McDonald's is standing by a troubled supplier, even after allegations the company processed tainted and expired meat in China.
Chinese authorities this week suspended operations at a Shanghai Husi food plant, a subsidiary of Illinois-based OSI Group. The government intervened after a Chinese broadcaster aired footage of workers using their bare hands at a Husi factory to process expired meat, and even food that had fallen on the floor.
If you've picked up fruit at Costco, Trader Joe's, Kroger or Walmart stores recently, keep reading.
Wawona Packing Co. is voluntarily recalling peaches, nectarines, plums and pluots that were packed at its Cutler, California, warehouses between June 1 and July 12. Wawona believes the products may be contaminated with Listeria monocytogenes.
Costco, Trader Joe's, and the Walmart Corp. - which operates Walmart and Sam's Club stores, have all posted notices about the fruit recall on their websites. The recall is nationwide, according to the U.S. Food and Drug Administration.
Internal testing at Wawona revealed the potential Listeria contamination, the FDA says. The facility was shut down and sanitized; subsequent tests have been negative for the food-borne illness.
A new food scandal has erupted in China, threatening to tarnish the reputations of McDonald's and Yum Brands.
An American-owned meat factory operating in China has been accused of selling out-of-date and tainted meat to clients including McDonald's and Yum Brands, which owns the KFC, Taco Bell and Pizza Hut chains.
"Stay home if you're sick."
That's the message to food industry workers from the nation's public health watchdog, the Centers for Disease Control and Prevention.
The problem is staying home isn't an option for food industry workers - 70% of whom are low wage employees with no paid sick days.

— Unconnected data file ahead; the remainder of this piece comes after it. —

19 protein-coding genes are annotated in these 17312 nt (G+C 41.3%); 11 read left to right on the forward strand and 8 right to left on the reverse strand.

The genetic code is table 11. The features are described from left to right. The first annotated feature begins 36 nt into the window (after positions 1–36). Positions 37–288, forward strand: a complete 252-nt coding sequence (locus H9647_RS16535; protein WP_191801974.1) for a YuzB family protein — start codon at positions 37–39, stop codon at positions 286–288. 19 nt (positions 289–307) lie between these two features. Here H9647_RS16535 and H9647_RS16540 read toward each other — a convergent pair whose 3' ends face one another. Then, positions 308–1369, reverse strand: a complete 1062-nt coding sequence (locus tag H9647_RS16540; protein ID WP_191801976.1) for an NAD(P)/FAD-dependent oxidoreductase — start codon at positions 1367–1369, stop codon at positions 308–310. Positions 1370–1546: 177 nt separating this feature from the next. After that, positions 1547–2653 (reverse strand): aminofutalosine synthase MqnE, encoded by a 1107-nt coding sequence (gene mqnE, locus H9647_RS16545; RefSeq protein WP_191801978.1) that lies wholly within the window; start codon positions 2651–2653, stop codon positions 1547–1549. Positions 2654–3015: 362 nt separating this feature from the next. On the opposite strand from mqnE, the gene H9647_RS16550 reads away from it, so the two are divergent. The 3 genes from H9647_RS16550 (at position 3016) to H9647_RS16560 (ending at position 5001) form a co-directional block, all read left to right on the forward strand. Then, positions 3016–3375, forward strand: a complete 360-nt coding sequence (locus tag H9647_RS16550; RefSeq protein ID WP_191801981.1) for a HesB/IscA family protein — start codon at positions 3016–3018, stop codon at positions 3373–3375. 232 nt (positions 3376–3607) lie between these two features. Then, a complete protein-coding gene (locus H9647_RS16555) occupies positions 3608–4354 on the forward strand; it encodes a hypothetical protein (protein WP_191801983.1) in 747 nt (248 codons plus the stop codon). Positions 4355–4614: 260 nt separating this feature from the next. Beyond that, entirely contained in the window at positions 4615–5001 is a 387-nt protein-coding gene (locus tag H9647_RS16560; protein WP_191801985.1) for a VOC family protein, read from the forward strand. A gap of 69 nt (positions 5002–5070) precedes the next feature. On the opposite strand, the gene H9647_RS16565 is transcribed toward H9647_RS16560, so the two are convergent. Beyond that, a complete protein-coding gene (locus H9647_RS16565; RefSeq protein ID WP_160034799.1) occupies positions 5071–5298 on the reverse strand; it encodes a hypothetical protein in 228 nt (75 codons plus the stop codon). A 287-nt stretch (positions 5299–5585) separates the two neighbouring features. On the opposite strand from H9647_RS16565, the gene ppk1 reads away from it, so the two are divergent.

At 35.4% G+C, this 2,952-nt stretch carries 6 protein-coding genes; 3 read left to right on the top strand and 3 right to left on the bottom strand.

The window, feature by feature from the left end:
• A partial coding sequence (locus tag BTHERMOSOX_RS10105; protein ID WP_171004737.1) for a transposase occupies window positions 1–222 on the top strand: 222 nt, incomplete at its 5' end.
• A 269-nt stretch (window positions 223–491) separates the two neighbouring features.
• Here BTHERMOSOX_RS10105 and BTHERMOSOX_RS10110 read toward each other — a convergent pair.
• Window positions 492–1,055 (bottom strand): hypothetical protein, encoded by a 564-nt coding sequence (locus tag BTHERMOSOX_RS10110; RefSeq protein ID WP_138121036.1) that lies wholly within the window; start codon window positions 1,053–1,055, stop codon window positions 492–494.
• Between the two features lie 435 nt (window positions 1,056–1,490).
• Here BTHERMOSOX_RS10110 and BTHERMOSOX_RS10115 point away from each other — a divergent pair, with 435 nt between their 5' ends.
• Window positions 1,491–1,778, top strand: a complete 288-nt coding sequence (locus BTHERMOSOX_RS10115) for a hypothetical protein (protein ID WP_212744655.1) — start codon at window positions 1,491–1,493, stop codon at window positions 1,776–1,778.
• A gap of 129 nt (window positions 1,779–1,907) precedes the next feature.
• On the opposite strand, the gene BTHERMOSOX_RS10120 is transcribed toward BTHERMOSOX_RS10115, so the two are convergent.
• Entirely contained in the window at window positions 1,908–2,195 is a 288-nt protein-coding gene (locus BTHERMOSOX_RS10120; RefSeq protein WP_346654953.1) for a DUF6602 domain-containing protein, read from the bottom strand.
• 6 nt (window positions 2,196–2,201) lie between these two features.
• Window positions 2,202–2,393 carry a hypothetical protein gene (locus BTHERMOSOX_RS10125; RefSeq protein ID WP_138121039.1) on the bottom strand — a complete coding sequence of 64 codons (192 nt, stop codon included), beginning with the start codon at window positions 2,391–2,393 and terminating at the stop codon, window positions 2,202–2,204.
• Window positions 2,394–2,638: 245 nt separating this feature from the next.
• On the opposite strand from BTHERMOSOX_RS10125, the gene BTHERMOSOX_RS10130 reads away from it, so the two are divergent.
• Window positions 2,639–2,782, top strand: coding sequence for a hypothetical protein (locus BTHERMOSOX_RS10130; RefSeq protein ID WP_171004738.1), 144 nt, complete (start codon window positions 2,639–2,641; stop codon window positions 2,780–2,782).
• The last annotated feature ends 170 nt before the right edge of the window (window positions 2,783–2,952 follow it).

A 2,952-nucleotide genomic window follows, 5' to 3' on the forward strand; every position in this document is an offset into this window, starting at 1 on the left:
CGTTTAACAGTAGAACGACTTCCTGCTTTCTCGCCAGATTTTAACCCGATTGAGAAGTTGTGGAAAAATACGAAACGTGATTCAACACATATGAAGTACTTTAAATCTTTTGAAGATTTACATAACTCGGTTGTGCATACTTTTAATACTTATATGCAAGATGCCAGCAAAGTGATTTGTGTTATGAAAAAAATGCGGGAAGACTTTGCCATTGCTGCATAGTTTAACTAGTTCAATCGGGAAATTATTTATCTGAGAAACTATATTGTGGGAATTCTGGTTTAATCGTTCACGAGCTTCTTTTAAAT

The health agency last month issued a bulletin that said the worst food-borne illnesses originated from contaminated food handled by sick workers.
Many Americans are trying to limit the amount of salt in their diets. They know that reducing sodium intake can help lower blood pressure and reduce their risk of having a heart attack or stroke.
But restaurants aren't making it easy to cut back, according to a new report from the Center for Science in the Public Interest.
Reading, writing, arithmetic and...hand washing? Personal hygiene might seem like an odd addition to the academic canon, but a new study found that a significant portion of home cooks may not have mastered the basics of kitchen cleanliness. This can have some pretty serious impact on the health of the people they feed.
As we’ve noted many, many times before, if it seems like foodborne illness is on the rise, that’s because it is. About 48 million people contract some form of food poisoning each year, according to the Centers for Disease Control and Prevention, and salmonella is often the culprit. The bacterial infection causes an estimated 1.3 million illnesses each year in the United States.
While the U.S. Department of Agriculture’s Food Safety and Inspection Service hopes to tackle that toll with the help of a “Salmonella Action Plan," only part of the effort is centered around creating best practices for food inspectors and farmers. The rest will be focused on teaching consumers about food safety.
For Dr. Christine Bruhn, a plan for public education can’t come quickly enough. As director of the Center for Consumer Research and a professor and researcher with the UC Davis Department of Food Science and Technology, Bruhn has spent her career advocating for better public awareness of the risks consumers face from food, and the role they play in their own well-being.
Kate Krader (@kkrader on Twitter) is Food & Wine's restaurant editor. When she tells us where to find our culinary heart's desire, we listen up.
Of all the 10 billion pieces of World Cup paraphernalia out there, the one I love the best is Pepsi’s #FUTBOLNOW soda machine. The vending machine doubles as a video game: Users can show off their skills and if they’re good enough, the interactive machine will award free sodas. Sadly, the only one of the limited-edition machines in the U.S. is at the Dallas airport.
First lady Michelle Obama is continuing to question Republicans who want to roll back some of the key provisions of the Healthy, Hunger-Free Kids Act, telling a group of medical journalists on Wednesday "We're not even thinking about the possibility of rolling back because we just can't afford for that to happen."
The first lady said school nutrition has improved for the first time in 30 years and that 90% of schools are currently in compliance.